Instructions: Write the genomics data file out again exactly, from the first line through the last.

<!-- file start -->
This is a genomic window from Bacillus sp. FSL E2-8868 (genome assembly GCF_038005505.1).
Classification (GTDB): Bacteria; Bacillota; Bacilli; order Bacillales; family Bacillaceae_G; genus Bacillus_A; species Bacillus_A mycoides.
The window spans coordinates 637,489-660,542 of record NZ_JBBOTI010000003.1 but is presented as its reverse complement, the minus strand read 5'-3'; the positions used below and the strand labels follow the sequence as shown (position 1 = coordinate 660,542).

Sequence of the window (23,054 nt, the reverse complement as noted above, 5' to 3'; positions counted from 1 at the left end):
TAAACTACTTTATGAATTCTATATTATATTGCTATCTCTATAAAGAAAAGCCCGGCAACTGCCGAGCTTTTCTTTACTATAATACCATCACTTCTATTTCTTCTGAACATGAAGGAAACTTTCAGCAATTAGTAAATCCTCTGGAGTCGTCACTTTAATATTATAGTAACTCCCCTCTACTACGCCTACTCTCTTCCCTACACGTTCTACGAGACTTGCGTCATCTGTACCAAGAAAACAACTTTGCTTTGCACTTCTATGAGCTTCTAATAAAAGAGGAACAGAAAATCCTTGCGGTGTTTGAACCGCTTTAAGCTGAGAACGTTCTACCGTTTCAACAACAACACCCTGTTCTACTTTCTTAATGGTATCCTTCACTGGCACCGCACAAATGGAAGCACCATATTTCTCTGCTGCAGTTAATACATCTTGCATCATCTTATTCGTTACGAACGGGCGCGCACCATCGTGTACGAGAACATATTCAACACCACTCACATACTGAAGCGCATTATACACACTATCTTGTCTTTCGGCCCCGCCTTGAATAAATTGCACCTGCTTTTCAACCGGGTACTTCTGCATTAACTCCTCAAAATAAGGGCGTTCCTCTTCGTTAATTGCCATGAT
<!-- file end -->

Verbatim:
This is a genomic window from Bacillus sp. FSL E2-8868 (genome assembly GCF_038005505.1).
Classification (GTDB): Bacteria; Bacillota; Bacilli; order Bacillales; family Bacillaceae_G; genus Bacillus_A; species Bacillus_A mycoides.
The window spans coordinates 637,489-660,542 of record NZ_JBBOTI010000003.1 but is presented as its reverse complement, the minus strand read 5'-3'; the positions used below and the strand labels follow the sequence as shown (position 1 = coordinate 660,542).

Sequence of the window (23,054 nt, the reverse complement as noted above, 5' to 3'; positions counted from 1 at the left end):
TAAACTACTTTATGAATTCTATATTATATTGCTATCTCTATAAAGAAAAGCCCGGCAACTGCCGAGCTTTTCTTTACTATAATACCATCACTTCTATTTCTTCTGAACATGAAGGAAACTTTCAGCAATTAGTAAATCCTCTGGAGTCGTCACTTTAATATTATAGTAACTCCCCTCTACTACGCCTACTCTCTTCCCTACACGTTCTACGAGACTTGCGTCATCTGTACCAAGAAAACAACTTTGCTTTGCACTTCTATGAGCTTCTAATAAAAGAGGAACAGAAAATCCTTGCGGTGTTTGAACCGCTTTAAGCTGAGAACGTTCTACCGTTTCAACAACAACACCCTGTTCTACTTTCTTAATGGTATCCTTCACTGGCACCGCACAAATGGAAGCACCATATTTCTCTGCTGCAGTTAATACATCTTGCATCATCTTATTCGTTACGAACGGGCGCGCACCATCGTGTACGAGAACATATTCAACACCACTCACATACTGAAGCGCATTATACACACTATCTTGTCTTTCGGCCCCGCCTTGAATAAATTGCACCTGCTTTTCAACCGGGTACTTCTGCATTAACTCCTCAAAATAAGGGCGTTCCTCTTCGTTAATTGCCATGAT